It’s not clear why exactly the mayor chose this moment to halt the process. Perhaps he did not want the process to get dragged through a lengthy court battle, or perhaps he wants the civic fund raising efforts to receive priority. One potential solution which has not been explored is for Philadelphia to buy a share of the work, which would let it display the work periodically. This would allow people to see the work in Philadelphia from time to time, while allowing a greater audience for the work. Some have estimated that as few as 500 people saw the work last year. The main disadvantage would be the risks inherent in transporting valuable works of art, however, the work will already be traveling anyway, between Arkansas and the National Gallery.

Questions or Comments? Email me at derek.fincham@gmail.com

The "Gross Clinic" featured on NPR

Morning edition today features a story on Thomas Eakins’ “The Gross Clinic” and attempts by Philadelphia to prevent it from leaving the city. Trustees of Thomas Jefferson University have given the city and benefactors until December 26th to raise enough funds to keep the work in the city. The City has also chosen to invoke its Historic Preservation law to prevent the work from leaving the City. This is a fascinating example of a city choosing to exercise an export restriction, which normally only takes place at the national level.

Questions or Comments? Email me at derek.fincham@gmail.com

More Thoughts on the Sale of the Gross Clinic


I have written a number of posts on the proposed sale of Thomas Eakins’ “The Gross Clinic” in recent weeks, but the dispute is a fascinating one, because it cuts to the heart of the importance of the connection between art and its location. Do works of art or antiquities inherently belong in a given location?

Eakins, pictured here, is recognized as one of America’s greatest artists. He was known for bringing a stark realism to his work, which could often be unflattering to his subjects. The work has been sold for $68 million to heirs to the Wal-Mart fortune for the new Crystal Bridges museum in Bentonville, Arkansas. Trustees of Thomas Jefferson University voluntarily agreed to delay the sale so community leaders in Philadelphia could come up with the funds to keep the work in the city. This is a voluntary version of the UK’s export restriction, which allow the UK government time to raise funds to keep a work at home before it is exported. Some have argued that as few as 500 visitors saw the work in Philadelphia last year. I wonder if debate surrounding the sale would be quite so adamant if the work was being sold to the Met, or the MFA in Boston, rather than what some may see as a new “Wal-Mart Museum”.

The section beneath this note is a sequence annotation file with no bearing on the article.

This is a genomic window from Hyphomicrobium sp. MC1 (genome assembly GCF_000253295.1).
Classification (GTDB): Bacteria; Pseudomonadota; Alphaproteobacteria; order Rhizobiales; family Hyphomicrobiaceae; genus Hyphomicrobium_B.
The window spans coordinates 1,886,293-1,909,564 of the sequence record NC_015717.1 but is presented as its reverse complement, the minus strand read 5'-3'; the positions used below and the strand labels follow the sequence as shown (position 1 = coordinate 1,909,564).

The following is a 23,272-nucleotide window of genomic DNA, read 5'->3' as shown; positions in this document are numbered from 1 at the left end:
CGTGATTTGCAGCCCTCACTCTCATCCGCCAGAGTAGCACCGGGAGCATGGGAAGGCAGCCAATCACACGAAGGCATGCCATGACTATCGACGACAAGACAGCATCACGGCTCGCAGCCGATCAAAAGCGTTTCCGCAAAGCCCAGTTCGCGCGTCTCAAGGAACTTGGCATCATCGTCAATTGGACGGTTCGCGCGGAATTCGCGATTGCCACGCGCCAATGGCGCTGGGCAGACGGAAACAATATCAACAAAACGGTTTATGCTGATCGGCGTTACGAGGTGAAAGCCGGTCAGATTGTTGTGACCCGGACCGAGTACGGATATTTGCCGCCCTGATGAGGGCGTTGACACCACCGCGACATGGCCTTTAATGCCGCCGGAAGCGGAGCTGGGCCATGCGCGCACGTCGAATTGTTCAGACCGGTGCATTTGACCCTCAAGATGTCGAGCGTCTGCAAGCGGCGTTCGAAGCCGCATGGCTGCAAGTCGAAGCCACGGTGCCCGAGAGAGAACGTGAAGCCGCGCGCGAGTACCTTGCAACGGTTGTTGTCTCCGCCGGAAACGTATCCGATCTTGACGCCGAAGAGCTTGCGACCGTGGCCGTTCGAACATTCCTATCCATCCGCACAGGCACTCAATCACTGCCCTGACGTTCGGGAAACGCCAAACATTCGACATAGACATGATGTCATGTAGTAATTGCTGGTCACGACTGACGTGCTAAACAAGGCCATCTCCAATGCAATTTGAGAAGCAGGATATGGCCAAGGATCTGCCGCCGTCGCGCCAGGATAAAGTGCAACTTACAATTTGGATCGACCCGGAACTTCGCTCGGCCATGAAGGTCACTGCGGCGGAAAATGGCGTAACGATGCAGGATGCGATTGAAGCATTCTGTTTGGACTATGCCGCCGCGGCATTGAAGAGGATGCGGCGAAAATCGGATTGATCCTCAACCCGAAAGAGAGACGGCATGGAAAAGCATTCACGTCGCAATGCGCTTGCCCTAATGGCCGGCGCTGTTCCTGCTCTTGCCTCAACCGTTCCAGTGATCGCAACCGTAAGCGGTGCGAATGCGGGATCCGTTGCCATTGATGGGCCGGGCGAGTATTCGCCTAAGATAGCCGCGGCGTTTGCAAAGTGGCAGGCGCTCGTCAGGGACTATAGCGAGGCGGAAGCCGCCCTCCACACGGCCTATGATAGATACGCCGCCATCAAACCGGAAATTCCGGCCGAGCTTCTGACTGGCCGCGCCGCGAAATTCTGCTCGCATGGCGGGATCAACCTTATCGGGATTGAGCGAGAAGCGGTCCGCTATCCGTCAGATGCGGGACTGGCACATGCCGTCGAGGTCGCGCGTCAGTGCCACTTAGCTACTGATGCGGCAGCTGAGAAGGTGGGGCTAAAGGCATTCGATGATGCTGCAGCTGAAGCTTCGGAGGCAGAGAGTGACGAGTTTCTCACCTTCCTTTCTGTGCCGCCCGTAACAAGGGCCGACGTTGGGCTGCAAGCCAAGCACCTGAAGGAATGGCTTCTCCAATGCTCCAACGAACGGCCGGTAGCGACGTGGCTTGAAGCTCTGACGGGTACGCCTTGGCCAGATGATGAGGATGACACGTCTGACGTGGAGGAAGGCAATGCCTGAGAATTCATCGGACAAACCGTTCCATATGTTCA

Efforts to prevent or delay the sale provides an interesting new way to think about export restrictions. Many nations use export restrictions to prevent the loss of important cultural works. The US is one of the few nations without such restrictions. Philadelphia’s mayor has nominated the work for historic status, which would effectively act as an export restriction at the municipal level. Export restrictions are a reality for the art and antiquities market, but they are quite controversial. They generally involve underdeveloped source nations (such as Peru, Guatemala, or Nigeria) and wealthy market nations (like Japan, the US, or the UK). At issue in the source nation debate are inherent concerns about the less developed world, cultural appropriation, and the continued exploitation of the underdeveloped world. If Philadelphia continues to prevent the sale, it would countervene the prevailing position of the US, which generally frowns on export restrictions.

The Eakins debate strips away those concerns, as Philadelphia is on roughly the same footing as Bentonville. This allows us to focus in on the core issue, which asks, do certain works belong in a certain context? Might context be secondary to the interests of the University, which plans to use the funds to expand its campus. Also, might there be a greater value in allowing more of the public to view the work? I think so, but one thing remains clear, I’m sure the painting has earned far more visitors in recent weeks because of the controversy.

Questions or Comments? Email me at derek.fincham@gmail.com

Philadelphia’s Export Restrictions (UPDATED)

Thomas Eakins’ “The Gross Clinic” has been nominated for protected status by Philadelphia’s mayor. This may effectively mean the work will not be sold later this month as proposed. I’ve written about the proposed sale before here. Donn Zaretsky has posted a number of interesting developments as well.